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What you need to know for 01/20/2018

Generous portions at Dickey’s Barbecue Pit

Generous portions at Dickey’s Barbecue Pit

Mom and I had just polished off a delicious meal of tasty, slow-cooked barbecue. We agreed — it’s go

Yum. Mom and I had just polished off a delicious meal of tasty, slow-cooked barbecue. We agreed — it’s good stuff but you can’t have it too often. The number of calories we consumed must have been astronomical — even in my salad. But it sure was good.

Dickey’s Barbecue Pit just opened in the recently expanded part of Clifton Park Center; they’re neighbors of Dorothy O’Day’s Irish Pub. It’s a Texas-based chain that presents itself as pull-up-a-chair casual, with rustic wood paneling and corrugated aluminum walls, black-and-white photos of guys in cowboy hats, and wagon wheel chandeliers. Head on back through the slightly hazy dining room to the counter, but grab a card stock menu on the way. It’s easier to read than the counter menu.

An easel holds a “Deal of the Day,” sign with six deals for $7.99. Dickey’s menu gives you a few basic options: sandwiches, meat plates, baked potatoes or salads, and then there are take-out and catering options. A wide variety of sides are two bucks each, but you get two if you order a meat plate.

Dickey’s Barbecue Pit

WHERE: 22 Clifton Country Road, Unit 47, Clifton Park. 396-5844,

WHEN: 11 a.m. to 9 p.m. daily

HOW MUCH: $21.39

MORE INFO: Wheelchair accessible. Credit cards: MasterCard, Visa, American Express, Discover

Place your order

Step up to where the sign says “Order here” and if you can look over the high counter, you can watch the guy cutting and chopping smoked meat. At this point you’re thinking it smells pretty darn good in here, and boy, does that meat look delicious. We went for brisket and pulled pork, but you could have Virginia ham, turkey or chicken breast, Polish or cheddar sausage, or ribs.

Mom wanted everything. I steered her to the two-meat plate ($10.50) and she chose creamy coleslaw and waffle iron fries as her sides. “I need another order of fries,” the meat-slicing guy called to the register guy, who dropped a basket into the fry vat.

The meat was sliced and weighed and placed on a brown-paper covered plastic platter, which was passed over to the sides guy, who served up the slaw, added a few white rings of fresh onion, and the register guy served up the fries when they were ready. It’s not really clear where you’re supposed to stand while you wait.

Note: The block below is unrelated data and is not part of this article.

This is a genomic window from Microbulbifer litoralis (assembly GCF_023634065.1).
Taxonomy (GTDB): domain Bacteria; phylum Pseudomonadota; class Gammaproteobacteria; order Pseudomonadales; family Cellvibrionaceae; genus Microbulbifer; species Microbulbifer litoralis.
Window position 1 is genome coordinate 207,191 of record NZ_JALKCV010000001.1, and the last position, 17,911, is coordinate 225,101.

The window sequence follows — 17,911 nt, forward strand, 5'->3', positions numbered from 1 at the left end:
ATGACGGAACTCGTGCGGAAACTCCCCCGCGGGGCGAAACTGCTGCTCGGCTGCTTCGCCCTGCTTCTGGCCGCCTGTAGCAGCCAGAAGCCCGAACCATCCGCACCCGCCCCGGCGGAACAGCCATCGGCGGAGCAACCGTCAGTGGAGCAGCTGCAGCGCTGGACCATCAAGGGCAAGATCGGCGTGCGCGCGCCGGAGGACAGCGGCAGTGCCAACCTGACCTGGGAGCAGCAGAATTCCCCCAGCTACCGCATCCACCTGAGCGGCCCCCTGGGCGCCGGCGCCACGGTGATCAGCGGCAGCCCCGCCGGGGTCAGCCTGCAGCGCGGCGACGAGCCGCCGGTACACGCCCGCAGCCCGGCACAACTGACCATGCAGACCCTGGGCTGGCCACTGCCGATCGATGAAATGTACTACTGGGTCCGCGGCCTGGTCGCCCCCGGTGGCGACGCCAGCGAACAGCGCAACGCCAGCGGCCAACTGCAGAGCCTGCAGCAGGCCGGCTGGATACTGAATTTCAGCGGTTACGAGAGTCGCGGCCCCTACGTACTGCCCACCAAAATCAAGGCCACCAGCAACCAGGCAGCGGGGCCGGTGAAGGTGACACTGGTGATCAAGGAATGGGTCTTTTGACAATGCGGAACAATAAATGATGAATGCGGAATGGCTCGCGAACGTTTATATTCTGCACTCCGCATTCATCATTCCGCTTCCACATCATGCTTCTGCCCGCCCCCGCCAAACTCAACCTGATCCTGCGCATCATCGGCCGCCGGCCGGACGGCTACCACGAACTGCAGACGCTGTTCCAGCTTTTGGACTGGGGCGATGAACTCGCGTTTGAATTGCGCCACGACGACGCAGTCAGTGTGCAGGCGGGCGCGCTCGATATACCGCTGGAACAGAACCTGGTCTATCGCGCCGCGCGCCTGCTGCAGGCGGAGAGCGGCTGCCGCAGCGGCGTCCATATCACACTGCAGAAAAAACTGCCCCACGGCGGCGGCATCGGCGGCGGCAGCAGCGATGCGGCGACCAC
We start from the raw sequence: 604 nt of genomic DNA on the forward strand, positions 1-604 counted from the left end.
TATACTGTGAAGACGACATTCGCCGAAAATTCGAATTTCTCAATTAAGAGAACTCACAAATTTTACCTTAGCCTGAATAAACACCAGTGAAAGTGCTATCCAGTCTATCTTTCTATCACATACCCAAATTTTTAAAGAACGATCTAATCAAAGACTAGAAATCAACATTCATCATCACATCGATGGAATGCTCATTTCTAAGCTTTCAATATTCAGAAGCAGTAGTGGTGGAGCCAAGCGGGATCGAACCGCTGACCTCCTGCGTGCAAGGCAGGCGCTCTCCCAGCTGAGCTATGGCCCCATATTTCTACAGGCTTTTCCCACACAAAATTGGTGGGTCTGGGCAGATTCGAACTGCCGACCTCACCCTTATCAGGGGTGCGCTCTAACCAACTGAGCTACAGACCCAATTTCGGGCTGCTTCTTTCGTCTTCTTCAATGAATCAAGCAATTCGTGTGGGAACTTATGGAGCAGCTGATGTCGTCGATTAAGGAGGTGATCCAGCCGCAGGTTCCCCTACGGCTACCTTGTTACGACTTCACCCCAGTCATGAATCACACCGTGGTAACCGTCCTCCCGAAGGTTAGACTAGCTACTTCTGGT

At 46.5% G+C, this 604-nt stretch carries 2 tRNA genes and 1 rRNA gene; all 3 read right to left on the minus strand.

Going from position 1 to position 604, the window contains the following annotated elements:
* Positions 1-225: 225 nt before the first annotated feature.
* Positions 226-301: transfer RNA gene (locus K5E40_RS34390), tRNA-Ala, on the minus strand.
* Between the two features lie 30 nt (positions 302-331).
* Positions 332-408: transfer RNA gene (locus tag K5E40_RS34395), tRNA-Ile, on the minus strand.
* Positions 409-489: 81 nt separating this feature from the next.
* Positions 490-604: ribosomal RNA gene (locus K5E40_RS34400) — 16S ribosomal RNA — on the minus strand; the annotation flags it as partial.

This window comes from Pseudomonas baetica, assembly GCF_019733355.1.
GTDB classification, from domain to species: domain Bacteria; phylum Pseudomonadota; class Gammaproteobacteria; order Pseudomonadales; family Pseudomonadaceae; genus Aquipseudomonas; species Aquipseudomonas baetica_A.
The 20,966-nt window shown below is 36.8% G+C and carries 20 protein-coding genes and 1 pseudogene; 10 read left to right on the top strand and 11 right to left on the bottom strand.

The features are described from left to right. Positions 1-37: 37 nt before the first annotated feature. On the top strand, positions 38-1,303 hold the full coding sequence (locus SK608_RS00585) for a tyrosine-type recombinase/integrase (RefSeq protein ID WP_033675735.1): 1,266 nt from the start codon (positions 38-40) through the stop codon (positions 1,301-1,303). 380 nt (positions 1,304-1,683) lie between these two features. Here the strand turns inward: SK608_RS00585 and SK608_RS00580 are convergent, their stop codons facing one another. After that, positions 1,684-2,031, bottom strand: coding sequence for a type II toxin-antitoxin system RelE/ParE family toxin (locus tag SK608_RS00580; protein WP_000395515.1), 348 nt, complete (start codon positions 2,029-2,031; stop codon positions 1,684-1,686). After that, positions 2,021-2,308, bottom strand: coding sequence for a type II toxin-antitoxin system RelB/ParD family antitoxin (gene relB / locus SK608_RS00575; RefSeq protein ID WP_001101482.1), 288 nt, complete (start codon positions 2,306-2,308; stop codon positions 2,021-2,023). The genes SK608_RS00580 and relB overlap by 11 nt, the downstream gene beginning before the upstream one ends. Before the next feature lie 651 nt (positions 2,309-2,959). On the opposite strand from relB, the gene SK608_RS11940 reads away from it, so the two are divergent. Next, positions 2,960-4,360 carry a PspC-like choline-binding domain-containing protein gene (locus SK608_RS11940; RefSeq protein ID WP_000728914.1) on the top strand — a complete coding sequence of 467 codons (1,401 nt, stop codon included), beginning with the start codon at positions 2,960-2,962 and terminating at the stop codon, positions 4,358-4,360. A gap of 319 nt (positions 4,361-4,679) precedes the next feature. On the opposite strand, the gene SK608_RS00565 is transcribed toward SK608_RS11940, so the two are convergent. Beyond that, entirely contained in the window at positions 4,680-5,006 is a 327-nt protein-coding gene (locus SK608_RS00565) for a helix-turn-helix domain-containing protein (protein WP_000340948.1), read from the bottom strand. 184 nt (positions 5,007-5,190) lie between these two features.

My smokehouse salad ($7.99) threw off the assembly line a bit, first sides guy had to plate up the Romaine then pass it back to meat guy, who chopped up some brisket and sent it back. They don’t ask what vegetables you want on your salad, because as you quickly learn, it’s not about the salad. Mine was topped with shredded orange cheese and breaded deep-fried onions, and I stopped meat guy just as he was about to squirt ranch dressing over the whole thing.

All this took even longer than it sounds, but Dickey’s just opened and the guys were just learning the ropes. We finally made it to register guy, who sent us to the condiment bar. There’s a bit of an ordeal here, as well.

You’ve finally got your food but now you have to put it down to ladle on warm barbecue sauce. Then reach right for forks and knives and left to fill drinks and if anyone else is there you’re reaching over each other. Thank goodness the napkins and ketchup are on the tables. Trays would be helpful here, and this space needs a re-design to improve efficiency.

At last we addressed our food. “Mmm,” we both said at the same time as we dug in. “It was worth the wait,” said Mom between forkfuls of brisket and pulled pork, adding, “It’s excellent.”

Getting down to it

And it was. The waffle fries were salty and crispy, and the coleslaw was nice and fresh.

How was the meat? “The brisket literally falls apart,” said Mom, who also liked Dickey’s special barbecue sauce. We both thought the slightly fatty and blackened brisket was delicious. Mom left some pulled pork, which was a little dry. But all the flavor has been bred out of pork: It’s lean and dry and that’s not Dickey’s fault. The sauce helps.

When I ate the last of the dark Romaine leaves, my salad was a bowl of brisket, cheese and tanglers, Dickey’s special fried onions. Not a bit healthy, but that’s a salad I can enjoy, and I did. The cheese melted agreeably over the meat, and the spicy breaded onions were salty and delicious. Next time I’ll get a brick-sized baked potato and pass on the sour cream for a somewhat healthier meal.

Free ice cream

Dickey’s has free soft-serve ice cream in the dining room. We wouldn’t have ordered it because we were pretty full, but free? We had to have some. Mom sent me to make a cone, “Like the one in the picture,” and I can tell you it’s not as easy as it looks. I wanted just a taste, but the stuff comes out fast, and before I knew it my small cup was overflowing. Mom’s cone was not like one in any picture. But we ate it anyway.

The tab for the meal was a reasonable $21.39, which included a small soda for Mom. My meal came with a drink.

We are regulars now, according to the drink card that meat guy dropped on our table. “Two more and it’s free,” he said. Kids eat free at Dickey’s on Sundays, and you can join their big yellow cup club for more perks.

At Dickey’s, the prices are reasonable, the portions are generous, and service is friendly.

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